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The Fit 5: Fitness Equipment

Resistance bands, Smith machines, medicine balls—your training equipment questions, answered.

For all of our fans who shoot us questions on our Facebook page, this one is for you. Each week, we will tap into our pool of editors and experts to help with any questions or challenges you are having with your fitness regimen.

This week, Sean Hyson C.S.C.S., Group Training Director for Muscle & Fitness and Men's Fitness magazines, answers questions about working with different exercise equipment.

Be sure to read up on all of Sean’s articles here on MensFitness.com or in Men’s Fitness and Muscle & Fitness magazines each month.

You can also catch Sean on Twitter

1) Medicine Balls — asked by Edbeard Wiseley

What are the advantages of ab training with a medicine ball?

“A medicine ball allows you to do explosive exercises you can’t do with free weights. Throwing it teaches your body to develop power without “putting on the brakes” like you do when you lift weights fast (you can’t help but slow down the movement at the end to control the lift). Catching the ball trains you to absorb force and redirect it. Both kinds of exercises work the abs hard and differently than conventional sit-ups and leg raises.”

2) Smith Machine vs. Free Weights — asked by Joshua Gan

How effective is the Smith machine for doing flat and inclined bench presses compared to using free weights?

"Unless you’re an advanced-level bodybuilder, you should avoid the Smith machine. Free weights work muscles harder and train the body for real-world performance. You have to balance the loads you’re lifting yourself. The Smith machine determines the movement for you, taking much of the challenge out of the lift. The only advantage to Smith machine pressing is the way it isolates the pecs. You can use it toward the end of workouts to finish off your chest, or if you have shoulder injuries (advanced bodybuilders find it most useful for these reasons). But for most of us who want to be big and functionally strong, free weights are better."

3) The P90X Hype — asked by
Jerry Lozano

What do you think about the P90X program?

"It certainly has enough satisfied customers to testify that it works, but I don’t see how it’s any more special than what a smart trainer could come up with if he worked with you for 90 days. The idea behind P90X is simply periodization—making planned changes to a routine over time to prevent plateaus and ensure continued gains. You can get the same results following one of our long-term programs. The trouble is, most people don’t follow plans or know how to program their training. P90X fills this need, and that’s why it’s so popular. One drawback I see in P90X is that, if being strong on big lifts like the squat or bench press is important to you, you probably won’t make progress on them. If all you want is to be in shape and see your abs, it’s fine. If you want to be big and strong like a bodybuilder or football player, you’ll need to train with heavier weights on old-school barbell exercises."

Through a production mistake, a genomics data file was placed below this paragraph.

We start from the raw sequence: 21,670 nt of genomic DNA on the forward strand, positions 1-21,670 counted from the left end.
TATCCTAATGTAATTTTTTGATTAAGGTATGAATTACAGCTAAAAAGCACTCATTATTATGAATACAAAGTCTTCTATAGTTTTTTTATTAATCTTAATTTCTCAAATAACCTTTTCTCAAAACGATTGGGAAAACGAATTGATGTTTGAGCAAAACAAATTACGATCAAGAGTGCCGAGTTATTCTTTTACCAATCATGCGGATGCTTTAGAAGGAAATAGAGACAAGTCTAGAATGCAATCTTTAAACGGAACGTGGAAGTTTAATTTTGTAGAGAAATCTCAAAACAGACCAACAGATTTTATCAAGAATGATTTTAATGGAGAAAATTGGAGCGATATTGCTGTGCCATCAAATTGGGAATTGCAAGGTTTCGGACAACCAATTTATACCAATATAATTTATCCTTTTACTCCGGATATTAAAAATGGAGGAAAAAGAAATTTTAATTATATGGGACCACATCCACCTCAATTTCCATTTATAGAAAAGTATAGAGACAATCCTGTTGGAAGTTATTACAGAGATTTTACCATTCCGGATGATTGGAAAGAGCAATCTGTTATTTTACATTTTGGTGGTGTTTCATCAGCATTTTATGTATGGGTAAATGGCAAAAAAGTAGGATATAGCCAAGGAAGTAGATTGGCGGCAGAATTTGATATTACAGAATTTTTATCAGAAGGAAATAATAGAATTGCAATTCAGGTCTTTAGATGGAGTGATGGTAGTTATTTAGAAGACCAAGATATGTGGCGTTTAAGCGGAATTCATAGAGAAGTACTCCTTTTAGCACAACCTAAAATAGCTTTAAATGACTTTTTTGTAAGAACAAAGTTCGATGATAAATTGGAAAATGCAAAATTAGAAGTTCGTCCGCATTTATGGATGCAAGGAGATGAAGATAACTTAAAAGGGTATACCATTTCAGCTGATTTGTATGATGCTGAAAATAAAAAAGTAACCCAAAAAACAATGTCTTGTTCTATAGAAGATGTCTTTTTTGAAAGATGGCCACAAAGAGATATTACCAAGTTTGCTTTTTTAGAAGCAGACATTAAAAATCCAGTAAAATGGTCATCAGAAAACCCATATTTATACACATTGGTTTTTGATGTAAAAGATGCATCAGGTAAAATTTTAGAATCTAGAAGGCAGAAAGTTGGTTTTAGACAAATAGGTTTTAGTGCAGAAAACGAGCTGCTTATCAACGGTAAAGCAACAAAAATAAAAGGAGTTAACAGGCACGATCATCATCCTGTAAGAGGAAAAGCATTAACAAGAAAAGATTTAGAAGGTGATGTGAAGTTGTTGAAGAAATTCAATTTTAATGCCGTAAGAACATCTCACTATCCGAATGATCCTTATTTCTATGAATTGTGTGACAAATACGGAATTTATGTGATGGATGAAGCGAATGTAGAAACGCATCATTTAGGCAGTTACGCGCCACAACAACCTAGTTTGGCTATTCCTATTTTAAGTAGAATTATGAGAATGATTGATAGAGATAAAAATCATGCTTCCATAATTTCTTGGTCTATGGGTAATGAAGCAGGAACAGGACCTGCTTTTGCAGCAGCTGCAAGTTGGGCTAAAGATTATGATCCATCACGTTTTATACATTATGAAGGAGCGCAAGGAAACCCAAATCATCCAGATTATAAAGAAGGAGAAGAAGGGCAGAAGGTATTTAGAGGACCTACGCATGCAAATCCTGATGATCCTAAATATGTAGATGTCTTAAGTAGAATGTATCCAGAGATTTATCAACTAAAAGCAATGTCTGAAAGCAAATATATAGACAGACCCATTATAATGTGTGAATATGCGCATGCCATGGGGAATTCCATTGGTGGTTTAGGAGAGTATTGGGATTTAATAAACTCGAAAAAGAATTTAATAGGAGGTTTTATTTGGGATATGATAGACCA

4) Bowflex Dumbbells — asked by William Ramos

What do you all think about the Bowflex dumbbells? I am looking to buy the heavier set.

"Any selectorized dumbbell set can be a great addition to a home gym. It will save you space (as opposed to installing a wall-length rack with several dumbbells). The only real downside to selectorized dumbbells is that the length of the handle is long. This can make heavier curls, rows, and presses more cumbersome. You might want to get a selectorized set for lower weight increments (go up to about 60 pounds or so), and then buy regular, fixed-weight dumbbells for your heavier loads."

5) Resistance Band Training — asked by Kevin Huerta

What are some examples of good exercises using resistance bands?

“The options are limitless, and depend on what kind of bands you have. If you have a continuous loop style of band (the kind that looks like a big rubber band), you can use it to assist your chin-ups. Loop the band over a bar and stand on the other end—let the elastic unload your body weight so you can do reps more easily. You can also attach it to a chin-up bar or the top of a rack and do high-rep push-downs for the triceps. If you have the surgical tubing style of band, you can easily do rows, presses and curls. Try band pull-aparts, where you hold the band with straight arms in front of you and stretch it by pulling your arms back until they’re in line with your body (like a reverse fly, or rear lateral raise). This is good for keeping the muscles in your upper back balanced with your chest and shoulders."

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